Army ROTC hosts inaugural ‘Frog Strong’ competition

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    Army ROTC hosted its inaugural Frog Strong competition on Saturday morning, allowing students to get a taste of how ROTC cadets train on a weekly basis.

    The competition allowed teams of up to four people to compete against one another in activities that Army ROTC cadets participate in at their mandatory physical training (PT) sessions each week.

    Teams met at 7 a.m. in the campus commons for the competition. The event consisted of two minutes of pushups, two minutes of sit-ups and a timed two mile run through the campus.

    Three teams, all associated with fraternities, participated in the event. Delta Tau Delta, Phi Gamma Delta (Fiji) and Alpha Phi Alpha competed against each other.

    Teams were scored on their performance in each activity through the points system used in the Army Physical Fitness Test (APFT), which is weighted on age and gender. The four-man Fiji team won the competition with a total of 171.75 APFT points.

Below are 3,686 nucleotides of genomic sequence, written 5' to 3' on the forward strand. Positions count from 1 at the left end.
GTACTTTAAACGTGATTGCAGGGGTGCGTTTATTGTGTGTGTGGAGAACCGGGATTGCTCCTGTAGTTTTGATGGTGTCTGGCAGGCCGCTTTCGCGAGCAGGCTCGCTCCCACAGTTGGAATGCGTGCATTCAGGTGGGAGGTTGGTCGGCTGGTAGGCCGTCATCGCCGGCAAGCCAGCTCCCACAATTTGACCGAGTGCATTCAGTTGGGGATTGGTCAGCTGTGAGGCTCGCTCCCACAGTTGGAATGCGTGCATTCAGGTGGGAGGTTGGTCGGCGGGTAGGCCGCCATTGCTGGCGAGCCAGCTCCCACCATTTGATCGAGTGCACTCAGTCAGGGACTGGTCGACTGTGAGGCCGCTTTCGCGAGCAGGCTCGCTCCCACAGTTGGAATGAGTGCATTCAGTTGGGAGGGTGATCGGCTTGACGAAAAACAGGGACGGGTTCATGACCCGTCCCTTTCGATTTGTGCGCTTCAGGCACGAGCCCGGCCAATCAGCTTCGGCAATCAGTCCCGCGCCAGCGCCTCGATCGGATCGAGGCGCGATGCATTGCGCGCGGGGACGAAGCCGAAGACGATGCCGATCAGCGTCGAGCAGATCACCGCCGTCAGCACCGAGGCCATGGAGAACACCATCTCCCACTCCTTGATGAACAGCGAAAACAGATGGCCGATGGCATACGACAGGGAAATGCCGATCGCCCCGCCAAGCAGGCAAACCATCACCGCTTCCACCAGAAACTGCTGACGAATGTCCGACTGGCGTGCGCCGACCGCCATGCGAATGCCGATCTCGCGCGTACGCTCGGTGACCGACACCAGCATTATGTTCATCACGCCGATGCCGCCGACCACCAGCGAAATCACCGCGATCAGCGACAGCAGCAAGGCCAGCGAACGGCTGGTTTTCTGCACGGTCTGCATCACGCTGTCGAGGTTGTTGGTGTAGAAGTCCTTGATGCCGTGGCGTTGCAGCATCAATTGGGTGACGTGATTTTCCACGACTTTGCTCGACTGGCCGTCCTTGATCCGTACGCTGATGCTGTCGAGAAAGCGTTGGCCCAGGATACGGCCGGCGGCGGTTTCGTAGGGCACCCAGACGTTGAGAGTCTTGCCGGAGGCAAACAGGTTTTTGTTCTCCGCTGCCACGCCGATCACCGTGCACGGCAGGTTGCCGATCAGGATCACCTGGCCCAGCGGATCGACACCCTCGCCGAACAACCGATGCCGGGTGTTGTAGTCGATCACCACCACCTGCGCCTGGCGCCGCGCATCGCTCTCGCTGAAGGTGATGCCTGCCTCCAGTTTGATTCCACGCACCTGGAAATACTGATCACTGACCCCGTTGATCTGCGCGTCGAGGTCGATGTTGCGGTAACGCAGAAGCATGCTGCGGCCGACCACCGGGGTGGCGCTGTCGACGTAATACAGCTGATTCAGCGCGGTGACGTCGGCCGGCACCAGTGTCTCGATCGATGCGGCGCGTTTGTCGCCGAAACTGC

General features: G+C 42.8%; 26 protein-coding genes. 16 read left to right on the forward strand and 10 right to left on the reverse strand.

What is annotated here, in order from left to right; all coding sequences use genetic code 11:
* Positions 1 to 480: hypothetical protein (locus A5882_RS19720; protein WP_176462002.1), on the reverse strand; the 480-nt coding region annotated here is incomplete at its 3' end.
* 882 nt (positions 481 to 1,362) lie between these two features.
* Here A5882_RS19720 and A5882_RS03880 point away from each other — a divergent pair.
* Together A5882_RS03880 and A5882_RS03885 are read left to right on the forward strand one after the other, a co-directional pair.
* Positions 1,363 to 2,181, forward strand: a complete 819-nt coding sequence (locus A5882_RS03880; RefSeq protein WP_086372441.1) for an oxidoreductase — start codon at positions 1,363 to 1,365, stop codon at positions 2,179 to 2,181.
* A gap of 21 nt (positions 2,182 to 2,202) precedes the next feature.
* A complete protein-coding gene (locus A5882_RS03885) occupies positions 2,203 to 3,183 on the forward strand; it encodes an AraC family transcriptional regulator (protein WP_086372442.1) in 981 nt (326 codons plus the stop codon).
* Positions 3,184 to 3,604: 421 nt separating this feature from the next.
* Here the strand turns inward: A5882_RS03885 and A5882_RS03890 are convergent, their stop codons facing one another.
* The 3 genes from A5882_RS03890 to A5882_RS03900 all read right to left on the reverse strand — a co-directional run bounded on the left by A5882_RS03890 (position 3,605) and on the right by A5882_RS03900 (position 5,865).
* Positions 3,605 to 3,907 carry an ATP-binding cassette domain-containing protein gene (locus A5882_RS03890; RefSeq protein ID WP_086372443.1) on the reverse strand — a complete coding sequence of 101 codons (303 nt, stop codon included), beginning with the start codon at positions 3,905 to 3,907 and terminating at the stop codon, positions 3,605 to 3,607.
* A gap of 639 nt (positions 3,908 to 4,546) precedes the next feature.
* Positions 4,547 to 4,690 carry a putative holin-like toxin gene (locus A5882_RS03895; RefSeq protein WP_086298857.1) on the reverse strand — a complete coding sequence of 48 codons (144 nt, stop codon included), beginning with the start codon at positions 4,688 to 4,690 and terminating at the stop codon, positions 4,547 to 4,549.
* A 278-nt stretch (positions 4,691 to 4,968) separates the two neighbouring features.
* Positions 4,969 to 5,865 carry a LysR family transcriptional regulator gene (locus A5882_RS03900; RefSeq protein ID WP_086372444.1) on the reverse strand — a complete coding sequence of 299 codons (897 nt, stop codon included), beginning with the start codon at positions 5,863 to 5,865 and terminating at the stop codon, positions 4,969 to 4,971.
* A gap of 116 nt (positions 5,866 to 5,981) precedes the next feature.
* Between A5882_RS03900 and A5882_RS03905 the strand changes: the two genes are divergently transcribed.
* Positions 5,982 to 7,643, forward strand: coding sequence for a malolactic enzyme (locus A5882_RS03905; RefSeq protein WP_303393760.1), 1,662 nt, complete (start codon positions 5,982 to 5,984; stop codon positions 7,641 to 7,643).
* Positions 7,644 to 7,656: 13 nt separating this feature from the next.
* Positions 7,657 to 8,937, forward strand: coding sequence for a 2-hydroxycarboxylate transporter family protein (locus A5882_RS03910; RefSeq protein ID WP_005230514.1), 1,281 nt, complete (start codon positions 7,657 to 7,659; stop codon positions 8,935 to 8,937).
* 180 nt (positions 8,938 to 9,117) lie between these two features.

Cadet Maj. Jarrod McClendon said Army ROTC was inspired to put on the event after realizing that many students are not very knowledgeable of what PT sessions consist of.

    “The point was to bridge the gap between Army ROTC and the rest of campus,” McClendon said. “I felt like that there was a lack of information about what exactly it is that we do here.”

    McClendon said it is important that cadets feel connected with the rest of the student body and vice versa.

    “One morning, the cadets were doing a PT test at 6 a.m. out on the track and I said, ‘It would make sense if no one on campus knew that these 100 cadets are out here doing this right now,’” McClendon said. “I said, ‘Let’s offer the campus something that they have to do as well.’”

    McClendon said that signup fees for each team will be used to benefit the Wounded Warrior Project, a non-profit charity service for U.S. military veterans.

    Senior Spanish major Marquis Harris, who competed with the Alpha Phi Alpha team, said the event was a great opportunity to do something different and demanding, while also supporting the Wounded Warrior Project.

    “Overall, it was pretty intense,” Harris said. “The sit-ups were definitely the hardest thing, but it was definitely worth it. You know, getting up and out there and having fun at seven in the morning and pushing them out.”